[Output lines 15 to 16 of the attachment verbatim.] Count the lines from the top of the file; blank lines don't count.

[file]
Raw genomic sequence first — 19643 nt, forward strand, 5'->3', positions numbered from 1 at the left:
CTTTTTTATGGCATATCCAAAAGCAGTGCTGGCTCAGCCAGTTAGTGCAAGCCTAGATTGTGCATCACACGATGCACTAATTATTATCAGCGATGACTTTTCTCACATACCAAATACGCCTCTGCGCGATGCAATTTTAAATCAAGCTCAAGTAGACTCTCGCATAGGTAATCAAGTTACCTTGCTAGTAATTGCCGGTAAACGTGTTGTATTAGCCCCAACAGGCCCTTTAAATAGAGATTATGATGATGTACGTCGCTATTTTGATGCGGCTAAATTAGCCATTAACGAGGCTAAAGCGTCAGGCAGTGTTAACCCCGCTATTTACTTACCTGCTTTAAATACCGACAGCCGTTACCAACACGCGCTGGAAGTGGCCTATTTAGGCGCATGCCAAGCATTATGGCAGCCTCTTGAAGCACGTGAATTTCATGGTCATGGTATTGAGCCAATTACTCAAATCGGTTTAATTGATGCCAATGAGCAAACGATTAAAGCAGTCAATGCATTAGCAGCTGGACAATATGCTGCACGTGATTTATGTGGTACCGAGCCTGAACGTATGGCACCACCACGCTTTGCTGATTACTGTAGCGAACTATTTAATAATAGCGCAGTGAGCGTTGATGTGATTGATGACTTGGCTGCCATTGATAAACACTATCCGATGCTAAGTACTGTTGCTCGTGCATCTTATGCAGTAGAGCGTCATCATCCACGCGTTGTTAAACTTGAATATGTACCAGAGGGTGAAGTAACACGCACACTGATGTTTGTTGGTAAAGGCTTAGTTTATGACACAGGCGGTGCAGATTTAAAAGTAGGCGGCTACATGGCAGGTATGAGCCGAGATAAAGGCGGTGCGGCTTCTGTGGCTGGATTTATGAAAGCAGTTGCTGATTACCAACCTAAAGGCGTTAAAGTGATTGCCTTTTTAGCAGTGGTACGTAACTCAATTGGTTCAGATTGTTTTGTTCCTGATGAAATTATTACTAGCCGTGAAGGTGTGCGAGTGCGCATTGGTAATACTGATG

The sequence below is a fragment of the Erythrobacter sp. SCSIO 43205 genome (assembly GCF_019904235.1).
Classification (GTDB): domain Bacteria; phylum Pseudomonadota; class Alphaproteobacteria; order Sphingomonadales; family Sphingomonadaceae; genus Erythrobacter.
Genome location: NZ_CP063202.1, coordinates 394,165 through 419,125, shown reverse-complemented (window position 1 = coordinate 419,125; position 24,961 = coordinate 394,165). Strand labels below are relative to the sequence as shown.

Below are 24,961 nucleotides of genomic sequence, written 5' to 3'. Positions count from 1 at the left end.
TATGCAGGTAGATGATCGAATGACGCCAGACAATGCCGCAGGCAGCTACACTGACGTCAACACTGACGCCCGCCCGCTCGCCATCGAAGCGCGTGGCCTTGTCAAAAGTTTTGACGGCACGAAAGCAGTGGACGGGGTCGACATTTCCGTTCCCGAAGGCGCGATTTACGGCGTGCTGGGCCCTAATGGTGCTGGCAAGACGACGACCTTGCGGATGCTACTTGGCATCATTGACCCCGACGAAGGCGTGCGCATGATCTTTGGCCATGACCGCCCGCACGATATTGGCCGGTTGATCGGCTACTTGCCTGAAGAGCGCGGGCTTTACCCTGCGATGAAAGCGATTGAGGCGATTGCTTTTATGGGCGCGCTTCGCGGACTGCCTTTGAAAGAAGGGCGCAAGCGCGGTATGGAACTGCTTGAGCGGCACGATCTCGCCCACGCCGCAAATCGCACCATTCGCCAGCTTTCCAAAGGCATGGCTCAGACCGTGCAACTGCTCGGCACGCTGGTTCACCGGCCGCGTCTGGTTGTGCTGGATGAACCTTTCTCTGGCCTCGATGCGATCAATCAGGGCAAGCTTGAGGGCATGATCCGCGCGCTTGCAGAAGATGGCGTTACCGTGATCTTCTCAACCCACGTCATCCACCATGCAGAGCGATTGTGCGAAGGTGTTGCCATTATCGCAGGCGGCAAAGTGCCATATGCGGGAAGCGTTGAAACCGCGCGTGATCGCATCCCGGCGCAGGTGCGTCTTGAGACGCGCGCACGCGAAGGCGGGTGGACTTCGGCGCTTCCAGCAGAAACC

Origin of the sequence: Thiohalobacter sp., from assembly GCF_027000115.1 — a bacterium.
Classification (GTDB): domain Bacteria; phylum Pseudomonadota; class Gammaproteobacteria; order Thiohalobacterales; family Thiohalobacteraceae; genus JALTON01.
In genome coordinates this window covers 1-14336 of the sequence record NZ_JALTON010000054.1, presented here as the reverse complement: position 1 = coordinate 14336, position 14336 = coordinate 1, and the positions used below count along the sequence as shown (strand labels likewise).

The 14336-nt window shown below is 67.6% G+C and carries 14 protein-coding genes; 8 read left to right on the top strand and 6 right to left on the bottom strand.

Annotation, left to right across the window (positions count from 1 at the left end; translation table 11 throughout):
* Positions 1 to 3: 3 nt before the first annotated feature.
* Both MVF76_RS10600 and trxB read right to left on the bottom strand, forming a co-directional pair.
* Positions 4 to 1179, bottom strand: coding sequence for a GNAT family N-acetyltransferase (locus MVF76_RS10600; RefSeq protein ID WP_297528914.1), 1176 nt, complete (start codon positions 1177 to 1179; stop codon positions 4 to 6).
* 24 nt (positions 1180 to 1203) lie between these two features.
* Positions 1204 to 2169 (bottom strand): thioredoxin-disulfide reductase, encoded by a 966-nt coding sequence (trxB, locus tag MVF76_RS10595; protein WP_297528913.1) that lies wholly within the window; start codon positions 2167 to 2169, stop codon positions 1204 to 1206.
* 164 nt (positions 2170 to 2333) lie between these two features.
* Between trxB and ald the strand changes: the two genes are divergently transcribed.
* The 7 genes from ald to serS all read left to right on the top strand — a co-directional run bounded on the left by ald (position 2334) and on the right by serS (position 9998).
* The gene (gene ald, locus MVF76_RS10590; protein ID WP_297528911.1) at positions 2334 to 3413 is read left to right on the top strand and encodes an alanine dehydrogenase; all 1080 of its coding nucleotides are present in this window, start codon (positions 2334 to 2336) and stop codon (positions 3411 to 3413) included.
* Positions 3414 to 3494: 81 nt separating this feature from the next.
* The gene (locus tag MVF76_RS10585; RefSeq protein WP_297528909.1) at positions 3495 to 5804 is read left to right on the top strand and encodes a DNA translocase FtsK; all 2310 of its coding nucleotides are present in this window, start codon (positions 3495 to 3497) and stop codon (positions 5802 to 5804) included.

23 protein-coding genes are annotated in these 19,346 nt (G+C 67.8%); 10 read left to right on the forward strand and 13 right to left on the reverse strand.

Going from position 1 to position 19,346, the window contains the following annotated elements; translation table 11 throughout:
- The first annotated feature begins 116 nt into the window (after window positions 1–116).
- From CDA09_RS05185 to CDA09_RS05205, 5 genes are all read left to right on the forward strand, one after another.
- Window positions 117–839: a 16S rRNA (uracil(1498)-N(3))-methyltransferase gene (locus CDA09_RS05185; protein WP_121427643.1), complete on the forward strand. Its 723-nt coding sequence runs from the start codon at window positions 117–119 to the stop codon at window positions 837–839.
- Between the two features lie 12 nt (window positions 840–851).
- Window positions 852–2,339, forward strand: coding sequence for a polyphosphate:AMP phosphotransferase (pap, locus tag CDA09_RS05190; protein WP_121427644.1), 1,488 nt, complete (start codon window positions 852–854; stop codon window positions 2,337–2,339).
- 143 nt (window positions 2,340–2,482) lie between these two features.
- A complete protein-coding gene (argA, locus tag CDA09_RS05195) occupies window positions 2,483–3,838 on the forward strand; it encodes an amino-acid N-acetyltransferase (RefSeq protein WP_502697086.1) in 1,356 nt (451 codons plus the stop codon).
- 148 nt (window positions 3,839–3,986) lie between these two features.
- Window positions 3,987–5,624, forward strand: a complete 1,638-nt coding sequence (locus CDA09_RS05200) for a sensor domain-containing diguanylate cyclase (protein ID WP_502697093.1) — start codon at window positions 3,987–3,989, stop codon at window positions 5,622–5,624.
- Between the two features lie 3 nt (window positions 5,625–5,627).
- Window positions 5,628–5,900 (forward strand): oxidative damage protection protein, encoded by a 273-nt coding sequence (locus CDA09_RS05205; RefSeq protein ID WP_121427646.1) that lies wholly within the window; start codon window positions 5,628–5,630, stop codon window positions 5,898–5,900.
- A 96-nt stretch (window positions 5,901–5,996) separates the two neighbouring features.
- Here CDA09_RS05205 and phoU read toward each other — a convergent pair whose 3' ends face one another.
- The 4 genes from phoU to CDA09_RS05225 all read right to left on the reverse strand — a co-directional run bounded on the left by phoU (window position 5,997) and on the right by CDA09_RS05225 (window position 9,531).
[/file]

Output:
* Positions 4 to 1179, bottom strand: coding sequence for a GNAT family N-acetyltransferase (locus MVF76_RS10600; RefSeq protein ID WP_297528914.1), 1176 nt, complete (start codon positions 1177 to 1179; stop codon positions 4 to 6).
* 24 nt (positions 1180 to 1203) lie between these two features.